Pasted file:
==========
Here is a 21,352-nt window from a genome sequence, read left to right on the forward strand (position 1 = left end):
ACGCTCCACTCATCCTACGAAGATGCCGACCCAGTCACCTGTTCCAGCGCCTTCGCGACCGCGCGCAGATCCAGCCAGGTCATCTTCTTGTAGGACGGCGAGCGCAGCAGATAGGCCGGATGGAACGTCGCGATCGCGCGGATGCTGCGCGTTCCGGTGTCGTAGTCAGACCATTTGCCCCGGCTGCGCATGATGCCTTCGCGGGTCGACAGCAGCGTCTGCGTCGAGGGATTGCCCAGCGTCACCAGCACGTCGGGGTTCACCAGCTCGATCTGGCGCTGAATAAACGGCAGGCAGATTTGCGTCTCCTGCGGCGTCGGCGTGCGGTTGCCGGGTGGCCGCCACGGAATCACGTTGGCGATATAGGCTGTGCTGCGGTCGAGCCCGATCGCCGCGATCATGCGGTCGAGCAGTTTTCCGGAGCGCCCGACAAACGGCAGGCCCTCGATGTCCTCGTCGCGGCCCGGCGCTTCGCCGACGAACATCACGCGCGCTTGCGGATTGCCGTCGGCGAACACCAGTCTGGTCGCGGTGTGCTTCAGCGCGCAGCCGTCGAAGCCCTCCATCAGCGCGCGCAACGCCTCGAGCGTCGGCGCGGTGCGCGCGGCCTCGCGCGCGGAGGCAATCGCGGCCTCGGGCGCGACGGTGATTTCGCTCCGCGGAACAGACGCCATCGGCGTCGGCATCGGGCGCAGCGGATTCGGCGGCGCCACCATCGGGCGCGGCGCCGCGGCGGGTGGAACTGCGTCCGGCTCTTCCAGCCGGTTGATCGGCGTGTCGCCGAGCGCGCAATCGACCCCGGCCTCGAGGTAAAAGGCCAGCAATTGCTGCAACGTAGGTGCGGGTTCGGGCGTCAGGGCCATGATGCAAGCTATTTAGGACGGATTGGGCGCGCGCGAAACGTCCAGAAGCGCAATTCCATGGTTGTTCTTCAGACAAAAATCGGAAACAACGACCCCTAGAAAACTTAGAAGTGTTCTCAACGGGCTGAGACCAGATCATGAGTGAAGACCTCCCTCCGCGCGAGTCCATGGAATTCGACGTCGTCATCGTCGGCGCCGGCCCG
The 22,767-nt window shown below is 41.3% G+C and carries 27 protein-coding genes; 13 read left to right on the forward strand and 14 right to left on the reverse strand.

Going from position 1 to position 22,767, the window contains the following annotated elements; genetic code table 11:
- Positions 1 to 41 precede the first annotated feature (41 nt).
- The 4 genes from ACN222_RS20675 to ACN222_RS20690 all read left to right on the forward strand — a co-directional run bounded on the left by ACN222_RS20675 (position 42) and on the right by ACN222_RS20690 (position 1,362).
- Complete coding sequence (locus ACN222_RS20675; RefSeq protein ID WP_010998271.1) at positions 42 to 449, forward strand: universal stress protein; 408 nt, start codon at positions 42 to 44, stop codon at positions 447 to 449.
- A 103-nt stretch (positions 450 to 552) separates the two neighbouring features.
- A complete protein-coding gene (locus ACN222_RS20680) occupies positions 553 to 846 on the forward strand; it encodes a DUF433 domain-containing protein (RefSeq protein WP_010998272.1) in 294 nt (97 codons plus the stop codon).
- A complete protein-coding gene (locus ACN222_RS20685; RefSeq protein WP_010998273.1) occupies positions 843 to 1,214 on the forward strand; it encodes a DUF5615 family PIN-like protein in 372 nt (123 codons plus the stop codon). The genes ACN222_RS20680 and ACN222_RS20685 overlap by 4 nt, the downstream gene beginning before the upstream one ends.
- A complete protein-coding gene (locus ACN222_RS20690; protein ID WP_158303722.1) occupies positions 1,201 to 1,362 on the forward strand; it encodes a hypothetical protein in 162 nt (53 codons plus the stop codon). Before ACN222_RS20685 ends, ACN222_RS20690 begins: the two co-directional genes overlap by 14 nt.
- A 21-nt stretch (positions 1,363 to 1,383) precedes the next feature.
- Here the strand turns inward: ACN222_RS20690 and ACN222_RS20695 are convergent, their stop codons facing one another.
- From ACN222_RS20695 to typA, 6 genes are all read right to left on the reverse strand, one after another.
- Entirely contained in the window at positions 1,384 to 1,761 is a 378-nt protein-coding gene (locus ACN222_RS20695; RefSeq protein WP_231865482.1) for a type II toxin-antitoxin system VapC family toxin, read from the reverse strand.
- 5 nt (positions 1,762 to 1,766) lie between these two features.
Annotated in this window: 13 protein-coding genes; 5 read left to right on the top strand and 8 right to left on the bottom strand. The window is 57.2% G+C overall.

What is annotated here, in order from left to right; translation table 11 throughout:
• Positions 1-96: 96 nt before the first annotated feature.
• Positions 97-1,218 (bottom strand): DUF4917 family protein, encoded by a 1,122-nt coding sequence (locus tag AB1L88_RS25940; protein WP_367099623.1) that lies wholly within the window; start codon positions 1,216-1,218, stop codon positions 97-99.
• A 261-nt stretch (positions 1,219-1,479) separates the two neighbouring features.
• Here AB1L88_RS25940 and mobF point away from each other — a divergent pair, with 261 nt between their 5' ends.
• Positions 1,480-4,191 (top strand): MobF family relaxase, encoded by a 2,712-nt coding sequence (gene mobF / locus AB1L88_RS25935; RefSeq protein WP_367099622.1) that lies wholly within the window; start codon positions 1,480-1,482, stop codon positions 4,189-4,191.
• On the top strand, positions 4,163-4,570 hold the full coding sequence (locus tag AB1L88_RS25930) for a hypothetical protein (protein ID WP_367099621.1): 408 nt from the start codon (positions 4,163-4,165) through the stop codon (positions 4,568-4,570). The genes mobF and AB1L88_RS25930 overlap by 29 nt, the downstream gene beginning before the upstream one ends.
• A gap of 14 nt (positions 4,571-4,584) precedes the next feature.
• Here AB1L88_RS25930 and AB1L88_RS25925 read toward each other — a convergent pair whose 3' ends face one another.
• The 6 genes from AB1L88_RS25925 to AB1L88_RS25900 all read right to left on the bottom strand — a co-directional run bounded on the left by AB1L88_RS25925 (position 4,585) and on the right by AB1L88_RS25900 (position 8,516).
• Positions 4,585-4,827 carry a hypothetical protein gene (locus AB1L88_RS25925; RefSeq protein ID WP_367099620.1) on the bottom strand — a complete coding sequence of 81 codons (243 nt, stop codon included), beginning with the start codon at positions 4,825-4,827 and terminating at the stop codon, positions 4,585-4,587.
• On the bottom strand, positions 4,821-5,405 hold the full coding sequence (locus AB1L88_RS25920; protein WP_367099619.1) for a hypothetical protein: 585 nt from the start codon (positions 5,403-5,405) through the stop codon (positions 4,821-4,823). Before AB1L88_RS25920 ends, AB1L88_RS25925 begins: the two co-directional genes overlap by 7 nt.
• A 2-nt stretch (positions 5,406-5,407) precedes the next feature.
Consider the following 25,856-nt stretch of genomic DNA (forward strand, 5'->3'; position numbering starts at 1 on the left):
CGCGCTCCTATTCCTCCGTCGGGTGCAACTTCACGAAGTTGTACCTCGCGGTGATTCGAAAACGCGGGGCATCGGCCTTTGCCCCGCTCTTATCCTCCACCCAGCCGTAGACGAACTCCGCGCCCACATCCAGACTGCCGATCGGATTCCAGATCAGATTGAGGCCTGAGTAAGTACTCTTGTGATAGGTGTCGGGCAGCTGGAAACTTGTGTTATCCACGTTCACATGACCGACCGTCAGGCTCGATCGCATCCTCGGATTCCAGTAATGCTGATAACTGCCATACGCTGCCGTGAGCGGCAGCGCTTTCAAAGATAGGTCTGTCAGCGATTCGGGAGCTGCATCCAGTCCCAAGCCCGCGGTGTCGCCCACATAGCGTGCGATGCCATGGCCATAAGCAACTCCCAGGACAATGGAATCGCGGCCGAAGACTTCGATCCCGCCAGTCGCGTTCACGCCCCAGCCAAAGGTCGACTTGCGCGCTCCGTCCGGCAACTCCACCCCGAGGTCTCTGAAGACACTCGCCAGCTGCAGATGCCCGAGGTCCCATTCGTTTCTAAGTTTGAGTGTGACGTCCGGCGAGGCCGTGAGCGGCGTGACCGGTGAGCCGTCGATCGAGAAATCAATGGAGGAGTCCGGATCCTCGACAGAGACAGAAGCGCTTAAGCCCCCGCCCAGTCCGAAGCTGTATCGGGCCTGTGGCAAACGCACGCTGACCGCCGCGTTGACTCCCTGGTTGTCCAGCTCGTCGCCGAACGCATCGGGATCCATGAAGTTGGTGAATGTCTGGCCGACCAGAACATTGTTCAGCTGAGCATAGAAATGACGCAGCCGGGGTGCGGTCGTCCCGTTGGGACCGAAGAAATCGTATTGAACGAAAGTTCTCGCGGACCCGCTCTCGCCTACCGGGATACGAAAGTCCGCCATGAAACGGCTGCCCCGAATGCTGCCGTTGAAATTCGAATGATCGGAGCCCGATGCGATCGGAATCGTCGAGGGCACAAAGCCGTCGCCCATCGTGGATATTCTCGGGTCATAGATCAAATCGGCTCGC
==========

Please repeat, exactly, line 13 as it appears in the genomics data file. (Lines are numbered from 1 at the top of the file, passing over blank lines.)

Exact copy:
- Here the strand turns inward: ACN222_RS20690 and ACN222_RS20695 are convergent, their stop codons facing one another.